Carolyn Baer

Carolyn Baer
University of California, Berkeley | UCB

Doctor of Philosophy

About

14
Publications
743
Reads
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38
Citations
Education
September 2015 - August 2020
University of British Columbia - Vancouver
Field of study
  • Developmental Psychology
September 2014 - August 2015
University of Waterloo
Field of study
  • Developmental and Communication Sciences
September 2010 - April 2014
University of Waterloo
Field of study
  • Psychology

Publications

Publications (14)
Article
Full-text available
In three experiments, two hundred and ninety-seven 4- to 6-year-olds were asked to describe objects to a listener, and their answers were coded for the presence of general and specific facts. In Experiments 1 and 2, the listener's knowledge of the kinds of objects was manipulated. This affected references to specific facts at all ages, but only aff...
Article
We report two experiments investigating how 3- to 5-year-olds learn general knowledge from pretend play—how they learn about kinds of things (e.g., information about dogs) from information about particular individuals in pretend play (a certain dog in a pretend scenario). Children watched pretend-play enactments in which animals showed certain beha...
Article
Full-text available
Strategic collaboration according to the law of comparative advantage involves dividing tasks based on the relative capabilities of group members. Three experiments (N = 405, primarily White and Asian, 45% female, collected 2016–2019 in Canada) examined how this strategy develops in children when dividing cognitive labor. Children divided questions...
Article
Full-text available
The world can be a confusing place, which leads to a significant challenge: how do we figure out what is true? To accomplish this, children possess two relevant skills: reasoning about the likelihood of their own accuracy (metacognitive confidence) and reasoning about the likelihood of others' accuracy (mindreading). Guided by Signal Detection Theo...
Preprint
Strategic collaboration according to the law of comparative advantage involves dividing tasks based on the relative capabilities of group members. Three experiments (N = 405, primarily White and Asian, 45% female) examined how this strategy develops in children when dividing cognitive labor. Children divided questions about numbers between two part...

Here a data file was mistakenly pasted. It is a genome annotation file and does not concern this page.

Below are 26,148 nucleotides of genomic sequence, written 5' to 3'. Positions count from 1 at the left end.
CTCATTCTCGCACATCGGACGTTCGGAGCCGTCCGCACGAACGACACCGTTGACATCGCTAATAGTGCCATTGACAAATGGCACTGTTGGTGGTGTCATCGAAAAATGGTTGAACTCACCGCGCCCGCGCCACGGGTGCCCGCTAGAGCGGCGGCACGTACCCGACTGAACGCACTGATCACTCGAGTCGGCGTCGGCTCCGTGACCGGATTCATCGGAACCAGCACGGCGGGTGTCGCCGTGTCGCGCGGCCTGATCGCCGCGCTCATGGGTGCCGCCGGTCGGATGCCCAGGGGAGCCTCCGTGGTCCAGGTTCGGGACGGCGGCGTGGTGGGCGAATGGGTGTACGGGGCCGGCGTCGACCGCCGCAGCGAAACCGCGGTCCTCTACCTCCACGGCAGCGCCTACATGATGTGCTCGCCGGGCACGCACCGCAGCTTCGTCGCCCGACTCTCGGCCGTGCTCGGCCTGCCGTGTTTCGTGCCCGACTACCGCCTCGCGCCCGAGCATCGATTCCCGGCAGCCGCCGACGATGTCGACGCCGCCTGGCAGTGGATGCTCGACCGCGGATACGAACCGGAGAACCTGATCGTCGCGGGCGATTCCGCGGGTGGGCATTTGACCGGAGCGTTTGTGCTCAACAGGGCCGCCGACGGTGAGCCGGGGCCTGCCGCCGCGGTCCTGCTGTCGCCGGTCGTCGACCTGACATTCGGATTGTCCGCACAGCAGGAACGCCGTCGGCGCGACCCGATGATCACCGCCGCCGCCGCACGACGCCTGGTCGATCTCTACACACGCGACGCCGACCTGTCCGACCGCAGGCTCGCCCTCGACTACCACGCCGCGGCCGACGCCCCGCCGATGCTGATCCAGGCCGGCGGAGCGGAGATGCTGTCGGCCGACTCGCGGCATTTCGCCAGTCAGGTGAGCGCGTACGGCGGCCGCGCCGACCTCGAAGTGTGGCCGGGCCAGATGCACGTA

Preprint
The world can be a confusing place, which leads to a significant challenge: how do we figure out what is true? To accomplish this, children possess two relevant skills: reasoning about the likelihood of their own accuracy (metacognitive confidence) and reasoning about the likelihood of others’ accuracy (mindreading). Guided by Signal Detection Theo...
Article
How does a person make decisions across perceptual boundaries? Here, we test the account that confidence constitutes a common currency for perceptual decisions even in childhood by examining whether confidence can be compared across distinct perceptual dimensions. We conducted a strict test of domain-generality in confidence reasoning by asking 6-...
Article
Full-text available
Why do some children excel in mathematics while others struggle? A large body of work has shown positive correlations between children’s Approximate Number System (ANS) and school-taught symbolic mathematical skills, but the mechanism explaining this link remains unknown. One potential mediator of this relationship might be children’s numerical met...
Article
Full-text available
Recent work has shown that the precision with which children reason about their ANS certainty improves with age: when making simple number discrimination decisions, like deciding whether there are more blue or yellow dots on the screen, older children are better able to differentiate trials that they answered correctly vs. incorrectly. Here, in two...
Preprint
How do we make decisions across perceptual boundaries? Here, we test the account that certainty constitutes a common currency for perceptual decisions even in childhood by examining whether certainty can be compared across distinct perceptual dimensions. We conducted a strict test of domain-generality in perceptual certainty reasoning by asking 6-7...
Preprint
Recent work has shown that the precision with which children reason about their ANS certainty improves with age: when making simple number discrimination decisions, like deciding whether there are more blue or yellow dots on the screen, older children are better able to differentiate trials that they answered correctly vs. incorrectly. Here, in two...
Article
Full-text available
Our minds constantly evaluate the confidence in what we see, think, and remember. Previous work suggests that confidence is a domain-general currency in adulthood, unifying otherwise independent sensory and perceptual representations. Here, we test whether children also possess a domain-general sense of confidence over otherwise independent percept...

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Projects

Project (1)
Project
To uncover the key properties of metacognitive representations of certainty/confidence, including (1) how and why they change over time, (2) how broad or specific they are, and (3) what other skills they are related to.